Friday, November 16, 2007

Don't mess with Cork

Corkorians are proud of their city. Like any 2nd sibling, Cork wants to compete with, and yet be completely unlike Dublin. Our cab driver told us he wouldn't even go to Dublin. “Cork is much more laid back, and not too big,” he said. “Here we're not in a rush. We say 'That's what tomorrow is for.'" (Our driver was not a native of Cork City, however. He grew up on a military base on Spike Island. No electricity or running water and a maze of tunnels underneath the entire island—quite the adventureland for a kid.) As he pulled our luggage out of the trunk I noticed a couple hurls. “Ah, Hurling,” I said. (Kind of like Radar's, “Ah, Bach.”) “Have a match today at 2:00,” he said with a grin, “time to drop some blood.”

A few more Corkorians told me they would never go to Dublin. “Dublin is not even Ireland,” one told me at Charlie's where we were listening to a trad session. “How do you mean?” I asked. “Well,” his friend said, “you know the phrase 'outside the pale.' Dublin had a wall around it. Didn't even want to be part of Ireland.” “Yeah,” the first guy said, “they've always associated more with the English.” As a matter of fact, the most famous pale (meaning territory or jurisdiction) was a 20-mile radius around Dublin fortified by the English against Gaelic Ireland, in the 14th and 15th centuries. I have hard time mustering any confederate spirit, and these guys are bringing up divisions that are 600 years old.

Turns out, Cork is a bit like Texas, my pub friends explained. Cork has always been considered a place of rebels, just like Texas. And Cork has a sing-songy accent, evocative of the Texas twang. (The Cork accent is great, and the first time I've heard “ye” used in casual conversation.) These guys are fans of Texas music, Joe Ely in particular, and Texas personalities like Willie and Kinky. I told them that KGSR and KUT stream online, and one wrote down the call letters. One guy had been to Austin and loved it. “We went to Antone's,” he said. “Oh yeah, that's great,” I said, “the blues.” Although I've never been to Antone's. Ah, Bach.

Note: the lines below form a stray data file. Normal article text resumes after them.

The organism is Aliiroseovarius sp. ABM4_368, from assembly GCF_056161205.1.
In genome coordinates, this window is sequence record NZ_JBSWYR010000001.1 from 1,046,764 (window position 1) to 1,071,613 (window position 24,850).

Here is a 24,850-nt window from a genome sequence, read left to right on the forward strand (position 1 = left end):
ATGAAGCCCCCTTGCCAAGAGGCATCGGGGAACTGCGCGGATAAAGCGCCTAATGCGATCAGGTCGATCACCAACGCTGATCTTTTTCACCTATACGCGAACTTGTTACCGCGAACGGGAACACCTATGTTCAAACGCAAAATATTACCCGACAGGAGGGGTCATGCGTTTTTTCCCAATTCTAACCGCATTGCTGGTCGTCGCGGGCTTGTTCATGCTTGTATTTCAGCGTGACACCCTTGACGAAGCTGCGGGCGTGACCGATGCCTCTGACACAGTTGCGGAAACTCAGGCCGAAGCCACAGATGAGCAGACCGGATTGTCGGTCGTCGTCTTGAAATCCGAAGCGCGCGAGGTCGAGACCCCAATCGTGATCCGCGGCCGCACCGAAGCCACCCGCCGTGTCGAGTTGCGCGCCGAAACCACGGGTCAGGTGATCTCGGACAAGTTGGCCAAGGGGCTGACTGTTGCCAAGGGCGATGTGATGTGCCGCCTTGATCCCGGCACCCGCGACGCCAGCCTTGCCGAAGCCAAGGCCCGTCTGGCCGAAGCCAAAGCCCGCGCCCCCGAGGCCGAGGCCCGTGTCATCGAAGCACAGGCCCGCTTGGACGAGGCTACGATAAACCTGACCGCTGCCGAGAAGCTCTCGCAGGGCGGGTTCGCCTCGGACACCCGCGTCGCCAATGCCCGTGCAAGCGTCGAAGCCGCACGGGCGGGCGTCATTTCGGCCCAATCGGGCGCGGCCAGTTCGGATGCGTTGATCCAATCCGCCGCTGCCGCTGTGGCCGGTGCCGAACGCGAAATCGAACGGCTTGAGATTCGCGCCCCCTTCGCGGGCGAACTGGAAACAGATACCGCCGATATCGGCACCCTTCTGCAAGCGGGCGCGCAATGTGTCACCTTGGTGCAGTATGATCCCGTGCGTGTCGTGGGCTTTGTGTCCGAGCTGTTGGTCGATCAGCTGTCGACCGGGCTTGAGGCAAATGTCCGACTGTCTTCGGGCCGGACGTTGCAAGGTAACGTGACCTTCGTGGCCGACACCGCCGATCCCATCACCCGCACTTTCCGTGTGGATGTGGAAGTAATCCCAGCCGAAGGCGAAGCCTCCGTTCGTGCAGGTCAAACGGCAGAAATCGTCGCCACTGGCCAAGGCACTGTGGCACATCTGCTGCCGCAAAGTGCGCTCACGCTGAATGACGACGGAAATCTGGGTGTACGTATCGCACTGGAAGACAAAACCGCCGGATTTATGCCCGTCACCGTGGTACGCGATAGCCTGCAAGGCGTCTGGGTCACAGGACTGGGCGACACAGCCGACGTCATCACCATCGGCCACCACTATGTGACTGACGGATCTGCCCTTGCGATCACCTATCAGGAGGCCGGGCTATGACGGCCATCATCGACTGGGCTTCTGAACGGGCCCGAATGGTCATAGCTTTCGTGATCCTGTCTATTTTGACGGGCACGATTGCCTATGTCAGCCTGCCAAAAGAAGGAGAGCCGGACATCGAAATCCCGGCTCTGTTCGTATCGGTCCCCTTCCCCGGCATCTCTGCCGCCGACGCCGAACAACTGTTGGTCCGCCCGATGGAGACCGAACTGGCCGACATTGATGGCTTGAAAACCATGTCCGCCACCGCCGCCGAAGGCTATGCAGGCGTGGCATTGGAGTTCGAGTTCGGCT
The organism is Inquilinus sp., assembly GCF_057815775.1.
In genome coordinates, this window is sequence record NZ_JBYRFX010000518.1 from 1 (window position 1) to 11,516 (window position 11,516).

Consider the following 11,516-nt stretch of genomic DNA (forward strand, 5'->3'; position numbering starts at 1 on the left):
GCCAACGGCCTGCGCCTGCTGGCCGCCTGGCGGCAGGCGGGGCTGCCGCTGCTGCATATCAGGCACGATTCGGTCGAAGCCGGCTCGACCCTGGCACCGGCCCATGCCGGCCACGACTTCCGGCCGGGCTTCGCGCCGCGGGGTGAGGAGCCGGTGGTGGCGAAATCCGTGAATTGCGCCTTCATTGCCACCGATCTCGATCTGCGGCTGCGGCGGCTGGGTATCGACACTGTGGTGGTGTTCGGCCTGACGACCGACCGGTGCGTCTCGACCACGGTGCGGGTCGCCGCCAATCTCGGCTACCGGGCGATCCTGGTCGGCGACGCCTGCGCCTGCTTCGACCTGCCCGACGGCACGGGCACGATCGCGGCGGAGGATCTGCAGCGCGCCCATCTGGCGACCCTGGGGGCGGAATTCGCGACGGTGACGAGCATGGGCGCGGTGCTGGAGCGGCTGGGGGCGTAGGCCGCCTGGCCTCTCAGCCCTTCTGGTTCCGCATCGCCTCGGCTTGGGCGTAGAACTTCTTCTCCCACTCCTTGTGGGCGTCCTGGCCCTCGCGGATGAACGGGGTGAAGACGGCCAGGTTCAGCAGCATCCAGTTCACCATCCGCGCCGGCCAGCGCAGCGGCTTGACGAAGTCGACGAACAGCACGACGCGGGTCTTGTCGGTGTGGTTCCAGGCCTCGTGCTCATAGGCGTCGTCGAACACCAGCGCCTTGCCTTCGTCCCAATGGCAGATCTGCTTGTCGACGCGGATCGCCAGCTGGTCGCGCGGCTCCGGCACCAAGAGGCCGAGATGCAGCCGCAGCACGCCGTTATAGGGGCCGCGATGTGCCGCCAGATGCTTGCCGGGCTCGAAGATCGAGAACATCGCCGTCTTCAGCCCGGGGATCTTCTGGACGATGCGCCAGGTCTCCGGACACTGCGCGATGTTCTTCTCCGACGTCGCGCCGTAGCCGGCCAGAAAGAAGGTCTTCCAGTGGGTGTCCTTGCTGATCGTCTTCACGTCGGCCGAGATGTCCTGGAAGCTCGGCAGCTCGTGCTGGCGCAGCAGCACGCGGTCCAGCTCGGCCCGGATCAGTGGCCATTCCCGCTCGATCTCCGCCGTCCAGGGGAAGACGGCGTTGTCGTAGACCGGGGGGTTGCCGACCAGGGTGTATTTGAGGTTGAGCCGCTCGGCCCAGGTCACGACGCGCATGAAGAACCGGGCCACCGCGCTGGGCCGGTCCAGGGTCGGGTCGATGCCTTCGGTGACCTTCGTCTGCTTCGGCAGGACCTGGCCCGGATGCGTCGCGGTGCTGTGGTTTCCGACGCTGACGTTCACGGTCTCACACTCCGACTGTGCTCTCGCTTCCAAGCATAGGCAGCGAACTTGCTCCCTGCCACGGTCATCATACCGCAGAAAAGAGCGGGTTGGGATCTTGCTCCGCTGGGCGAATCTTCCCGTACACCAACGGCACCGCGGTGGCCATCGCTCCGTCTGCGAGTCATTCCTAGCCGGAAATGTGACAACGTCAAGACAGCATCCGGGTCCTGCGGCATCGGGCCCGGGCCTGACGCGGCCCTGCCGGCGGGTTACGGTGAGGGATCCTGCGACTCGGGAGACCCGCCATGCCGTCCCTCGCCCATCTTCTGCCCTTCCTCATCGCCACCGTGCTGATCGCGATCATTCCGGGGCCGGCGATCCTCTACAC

Thursday, November 15, 2007

Red Tape

So far we've had it pretty easy. Entering the country was a piece of cake. Buying a car? No problem (those came after). But now we've come upon our most formidable foe to date: opening a bank account. Carrying our two missives from Bord Gais and the Electrical Supply Board, along with our passports, we strode confidently into our local branch of AIB.

"We would like to open a joint current account, please," I said.
"Certainly, may I see your passports and proof of address."
We presented them to the customer care specialist.
"I'm sorry, these aren't utility bills."
"But they're from the utility companies. This one even has a reference number," I said, pointing to the number.
"We need an actual bill."